Why accession to Pakistan was best option for Kashmir geographically and economically
For geographical and economic reasons, accession to Pakistan was the best option for Jammu and Kashmir in 1947.
1. Almost all of Jammu & Kashmir’s major geographical, communication and economic links were with areas of western Punjab and the KPK Province that were to become part of the state of Pakistan.
2. Geographically speaking, the only railway line that entered J&K was a branch of the North Western Railway from Sialkot, some 25 miles away in Pakistan, to J&K’s winter capital, Jammu City. As for motorable roads, Jammu & Kashmir had few.
3. Like the railway line, the main road to Jammu City was from Sialkot. Of the three roads to Srinagar, J&K’s summer capital, two entered J&K from areas that were to become part of Pakistan.
4. In 1940, almost all of the 29,292 visitors of Jammu and Kashmir, who comprised 8,367 Europeans and 20,925 Indians, would have entered J&K by roads coming from areas that were to become part of Pakistan, chiefly the Jhelum Valley Road.
5. Economically speaking, accession to Pakistan was feasible as J&K’s links with areas that were to become part of this new dominion were highly important. Up to 98 per cent of the non-timber exports from the Kashmir Valley went via the Jhelum Valley Road to Rawalpindi.
6. Rawalpindi was considered the ‘warehouse’ for goods transiting to and from the Kashmir Valley. J&K timber exports were floated down the Jhelum and Chenab rivers to points downstream in (Pakistani) Punjab.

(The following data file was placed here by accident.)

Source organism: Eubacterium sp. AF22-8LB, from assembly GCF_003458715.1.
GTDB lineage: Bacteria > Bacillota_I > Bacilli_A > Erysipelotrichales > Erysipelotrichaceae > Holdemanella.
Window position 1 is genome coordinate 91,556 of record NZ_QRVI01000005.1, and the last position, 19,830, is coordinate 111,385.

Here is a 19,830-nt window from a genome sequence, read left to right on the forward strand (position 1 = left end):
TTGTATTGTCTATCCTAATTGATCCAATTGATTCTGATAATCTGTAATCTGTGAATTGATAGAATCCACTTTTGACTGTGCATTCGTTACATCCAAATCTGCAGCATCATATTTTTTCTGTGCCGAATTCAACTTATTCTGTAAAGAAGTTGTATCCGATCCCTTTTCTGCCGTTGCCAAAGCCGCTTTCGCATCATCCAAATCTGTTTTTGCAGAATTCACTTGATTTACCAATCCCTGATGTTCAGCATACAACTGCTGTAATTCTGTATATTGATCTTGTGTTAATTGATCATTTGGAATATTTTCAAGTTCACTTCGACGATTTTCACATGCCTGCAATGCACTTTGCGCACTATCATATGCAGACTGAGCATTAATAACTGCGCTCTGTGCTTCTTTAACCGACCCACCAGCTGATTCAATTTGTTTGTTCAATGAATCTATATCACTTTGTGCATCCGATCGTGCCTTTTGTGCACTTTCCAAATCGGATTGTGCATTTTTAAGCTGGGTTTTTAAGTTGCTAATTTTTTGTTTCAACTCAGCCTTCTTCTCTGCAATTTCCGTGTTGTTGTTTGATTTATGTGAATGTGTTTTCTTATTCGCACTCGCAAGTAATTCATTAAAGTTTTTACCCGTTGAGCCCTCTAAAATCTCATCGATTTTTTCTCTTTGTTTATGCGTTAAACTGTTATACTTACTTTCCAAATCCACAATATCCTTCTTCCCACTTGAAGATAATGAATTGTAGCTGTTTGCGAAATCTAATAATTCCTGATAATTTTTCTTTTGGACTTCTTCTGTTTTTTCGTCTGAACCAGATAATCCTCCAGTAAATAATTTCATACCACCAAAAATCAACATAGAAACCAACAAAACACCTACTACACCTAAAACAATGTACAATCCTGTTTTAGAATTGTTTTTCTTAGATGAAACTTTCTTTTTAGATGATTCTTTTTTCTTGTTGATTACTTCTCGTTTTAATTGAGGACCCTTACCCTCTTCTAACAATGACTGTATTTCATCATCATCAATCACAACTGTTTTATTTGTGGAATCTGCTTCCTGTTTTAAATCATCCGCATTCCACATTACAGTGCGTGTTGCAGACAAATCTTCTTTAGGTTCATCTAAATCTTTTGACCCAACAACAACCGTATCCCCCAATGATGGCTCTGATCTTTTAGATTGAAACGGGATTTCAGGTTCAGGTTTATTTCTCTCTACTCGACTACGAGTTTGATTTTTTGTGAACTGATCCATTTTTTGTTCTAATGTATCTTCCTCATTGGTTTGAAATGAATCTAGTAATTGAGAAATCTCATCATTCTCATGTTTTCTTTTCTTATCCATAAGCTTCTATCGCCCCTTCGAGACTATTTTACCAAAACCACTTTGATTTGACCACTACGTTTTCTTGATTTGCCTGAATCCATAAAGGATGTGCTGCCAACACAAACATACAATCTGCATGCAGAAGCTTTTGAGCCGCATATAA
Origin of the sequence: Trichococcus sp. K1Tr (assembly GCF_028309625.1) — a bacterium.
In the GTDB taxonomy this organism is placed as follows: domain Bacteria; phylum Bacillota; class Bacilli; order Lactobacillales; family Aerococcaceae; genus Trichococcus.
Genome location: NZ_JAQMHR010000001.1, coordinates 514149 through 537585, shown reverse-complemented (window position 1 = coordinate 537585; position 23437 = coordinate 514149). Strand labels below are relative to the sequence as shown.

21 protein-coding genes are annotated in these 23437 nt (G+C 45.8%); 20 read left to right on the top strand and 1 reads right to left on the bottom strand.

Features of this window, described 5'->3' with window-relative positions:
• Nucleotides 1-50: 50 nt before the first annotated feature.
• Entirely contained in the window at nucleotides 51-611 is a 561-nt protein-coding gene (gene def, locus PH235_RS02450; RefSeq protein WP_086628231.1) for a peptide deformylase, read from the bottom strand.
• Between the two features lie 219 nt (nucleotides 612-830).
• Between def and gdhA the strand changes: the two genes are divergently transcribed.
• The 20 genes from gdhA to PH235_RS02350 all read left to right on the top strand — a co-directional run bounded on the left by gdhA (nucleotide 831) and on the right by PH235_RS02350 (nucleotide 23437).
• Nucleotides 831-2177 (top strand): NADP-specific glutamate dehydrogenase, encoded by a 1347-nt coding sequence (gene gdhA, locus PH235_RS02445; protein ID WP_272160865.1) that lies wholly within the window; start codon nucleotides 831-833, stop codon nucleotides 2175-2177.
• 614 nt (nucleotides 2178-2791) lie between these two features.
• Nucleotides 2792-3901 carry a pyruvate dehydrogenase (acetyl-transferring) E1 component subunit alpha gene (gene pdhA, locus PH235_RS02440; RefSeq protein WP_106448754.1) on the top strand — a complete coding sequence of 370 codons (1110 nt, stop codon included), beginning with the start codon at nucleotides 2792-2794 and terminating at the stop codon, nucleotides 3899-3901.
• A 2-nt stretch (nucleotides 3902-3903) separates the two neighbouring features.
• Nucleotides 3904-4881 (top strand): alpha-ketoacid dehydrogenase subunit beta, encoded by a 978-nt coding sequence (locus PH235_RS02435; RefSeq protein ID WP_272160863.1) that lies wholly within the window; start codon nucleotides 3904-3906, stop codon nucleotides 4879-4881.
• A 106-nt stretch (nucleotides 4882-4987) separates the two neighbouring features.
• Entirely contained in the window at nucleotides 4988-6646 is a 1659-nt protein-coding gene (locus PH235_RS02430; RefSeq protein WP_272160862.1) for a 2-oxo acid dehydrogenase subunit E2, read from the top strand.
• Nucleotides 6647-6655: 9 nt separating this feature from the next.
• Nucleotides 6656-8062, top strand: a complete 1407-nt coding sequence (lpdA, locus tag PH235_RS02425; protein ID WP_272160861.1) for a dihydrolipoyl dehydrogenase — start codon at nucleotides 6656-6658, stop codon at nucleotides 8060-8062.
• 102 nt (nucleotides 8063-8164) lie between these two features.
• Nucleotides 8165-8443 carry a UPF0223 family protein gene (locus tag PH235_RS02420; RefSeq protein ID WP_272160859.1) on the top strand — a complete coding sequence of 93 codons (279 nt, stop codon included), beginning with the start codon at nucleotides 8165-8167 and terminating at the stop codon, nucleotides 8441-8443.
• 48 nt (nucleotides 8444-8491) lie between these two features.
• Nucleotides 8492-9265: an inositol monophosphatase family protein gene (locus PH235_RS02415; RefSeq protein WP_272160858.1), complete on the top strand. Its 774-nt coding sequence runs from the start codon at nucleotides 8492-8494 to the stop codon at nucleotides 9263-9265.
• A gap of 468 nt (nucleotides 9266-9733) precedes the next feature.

7. Goods from J&K freighted by rail from Jammu City or Rawalpindi were carried on the western rail network to Karachi, the traditional port for the princely state. Owing to its proximity, Karachi enjoyed a 65 per cent freight advantage over goods sent to Bombay or Calcutta.
8. Of the two roads that entered J&K from Pak, the first was all-weather Jhelum Valley Road, which ran alongside Jhelum River for 132 of its 196 miles. This road began in Rawalpindi, where there was a railhead, and then went via Murree and Domel, near Muzaffarabad, to Srinagar.
9. A second road went from the NWFP rail terminus of Havelian, seventy-one miles further north of Rawalpindi, via Abbottabad, to Muzaffarabad, and then to Srinagar.
10. A third, ‘more picturesque’ road was an extension of the Sialkot-Jammu road. This route went for 203 miles from Jammu City to Srinagar via the Banihal Pass, which was often snowbound during winter from December to April and was ‘notoriously liable to gullying and landslips’.
11. In terms of communications, J&K’s post and telegraphic links invariably followed the major road and/or rail links that entered the princely state. These also originated in, or traversed through, areas that were to become part of Pakistan.